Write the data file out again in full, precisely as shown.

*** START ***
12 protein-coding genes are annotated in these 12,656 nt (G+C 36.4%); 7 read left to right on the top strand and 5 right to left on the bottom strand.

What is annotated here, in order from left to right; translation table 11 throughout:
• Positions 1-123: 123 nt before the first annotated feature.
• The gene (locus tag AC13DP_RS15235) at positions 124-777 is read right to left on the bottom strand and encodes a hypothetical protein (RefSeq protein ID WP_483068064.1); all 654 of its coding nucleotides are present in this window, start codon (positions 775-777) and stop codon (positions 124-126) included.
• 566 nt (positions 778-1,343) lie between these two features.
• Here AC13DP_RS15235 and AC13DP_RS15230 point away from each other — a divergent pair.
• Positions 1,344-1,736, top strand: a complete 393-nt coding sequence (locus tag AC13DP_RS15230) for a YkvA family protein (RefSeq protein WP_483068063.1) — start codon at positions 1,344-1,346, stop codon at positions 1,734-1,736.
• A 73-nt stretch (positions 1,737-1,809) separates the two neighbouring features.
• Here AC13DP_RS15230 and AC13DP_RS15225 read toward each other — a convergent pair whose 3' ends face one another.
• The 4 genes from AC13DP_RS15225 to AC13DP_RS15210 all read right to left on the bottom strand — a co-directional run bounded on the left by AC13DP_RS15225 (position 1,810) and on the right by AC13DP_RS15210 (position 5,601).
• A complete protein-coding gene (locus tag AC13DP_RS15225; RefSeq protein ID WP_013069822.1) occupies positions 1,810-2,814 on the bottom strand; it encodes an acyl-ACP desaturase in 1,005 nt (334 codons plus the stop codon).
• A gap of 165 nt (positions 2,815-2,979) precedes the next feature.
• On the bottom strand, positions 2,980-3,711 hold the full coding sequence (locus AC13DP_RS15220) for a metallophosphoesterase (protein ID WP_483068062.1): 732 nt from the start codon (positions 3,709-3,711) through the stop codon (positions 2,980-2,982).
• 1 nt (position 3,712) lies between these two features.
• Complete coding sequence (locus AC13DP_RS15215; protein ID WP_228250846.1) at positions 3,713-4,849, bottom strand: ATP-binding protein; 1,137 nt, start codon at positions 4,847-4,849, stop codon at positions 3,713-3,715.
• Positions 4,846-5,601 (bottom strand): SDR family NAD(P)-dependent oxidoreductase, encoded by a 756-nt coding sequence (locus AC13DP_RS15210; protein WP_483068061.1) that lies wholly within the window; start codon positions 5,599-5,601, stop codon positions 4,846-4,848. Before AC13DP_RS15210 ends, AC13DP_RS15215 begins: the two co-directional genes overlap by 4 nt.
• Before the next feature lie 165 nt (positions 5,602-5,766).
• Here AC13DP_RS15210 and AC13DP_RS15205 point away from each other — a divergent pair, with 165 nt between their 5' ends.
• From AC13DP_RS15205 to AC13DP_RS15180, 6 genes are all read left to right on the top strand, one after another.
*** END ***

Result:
12 protein-coding genes are annotated in these 12,656 nt (G+C 36.4%); 7 read left to right on the top strand and 5 right to left on the bottom strand.

What is annotated here, in order from left to right; translation table 11 throughout:
• Positions 1-123: 123 nt before the first annotated feature.
• The gene (locus tag AC13DP_RS15235) at positions 124-777 is read right to left on the bottom strand and encodes a hypothetical protein (RefSeq protein ID WP_483068064.1); all 654 of its coding nucleotides are present in this window, start codon (positions 775-777) and stop codon (positions 124-126) included.
• 566 nt (positions 778-1,343) lie between these two features.
• Here AC13DP_RS15235 and AC13DP_RS15230 point away from each other — a divergent pair.
• Positions 1,344-1,736, top strand: a complete 393-nt coding sequence (locus tag AC13DP_RS15230) for a YkvA family protein (RefSeq protein WP_483068063.1) — start codon at positions 1,344-1,346, stop codon at positions 1,734-1,736.
• A 73-nt stretch (positions 1,737-1,809) separates the two neighbouring features.
• Here AC13DP_RS15230 and AC13DP_RS15225 read toward each other — a convergent pair whose 3' ends face one another.
• The 4 genes from AC13DP_RS15225 to AC13DP_RS15210 all read right to left on the bottom strand — a co-directional run bounded on the left by AC13DP_RS15225 (position 1,810) and on the right by AC13DP_RS15210 (position 5,601).
• A complete protein-coding gene (locus tag AC13DP_RS15225; RefSeq protein ID WP_013069822.1) occupies positions 1,810-2,814 on the bottom strand; it encodes an acyl-ACP desaturase in 1,005 nt (334 codons plus the stop codon).
• A gap of 165 nt (positions 2,815-2,979) precedes the next feature.
• On the bottom strand, positions 2,980-3,711 hold the full coding sequence (locus AC13DP_RS15220) for a metallophosphoesterase (protein ID WP_483068062.1): 732 nt from the start codon (positions 3,709-3,711) through the stop codon (positions 2,980-2,982).
• 1 nt (position 3,712) lies between these two features.
• Complete coding sequence (locus AC13DP_RS15215; protein ID WP_228250846.1) at positions 3,713-4,849, bottom strand: ATP-binding protein; 1,137 nt, start codon at positions 4,847-4,849, stop codon at positions 3,713-3,715.
• Positions 4,846-5,601 (bottom strand): SDR family NAD(P)-dependent oxidoreductase, encoded by a 756-nt coding sequence (locus AC13DP_RS15210; protein WP_483068061.1) that lies wholly within the window; start codon positions 5,599-5,601, stop codon positions 4,846-4,848. Before AC13DP_RS15210 ends, AC13DP_RS15215 begins: the two co-directional genes overlap by 4 nt.
• Before the next feature lie 165 nt (positions 5,602-5,766).
• Here AC13DP_RS15210 and AC13DP_RS15205 point away from each other — a divergent pair, with 165 nt between their 5' ends.
• From AC13DP_RS15205 to AC13DP_RS15180, 6 genes are all read left to right on the top strand, one after another.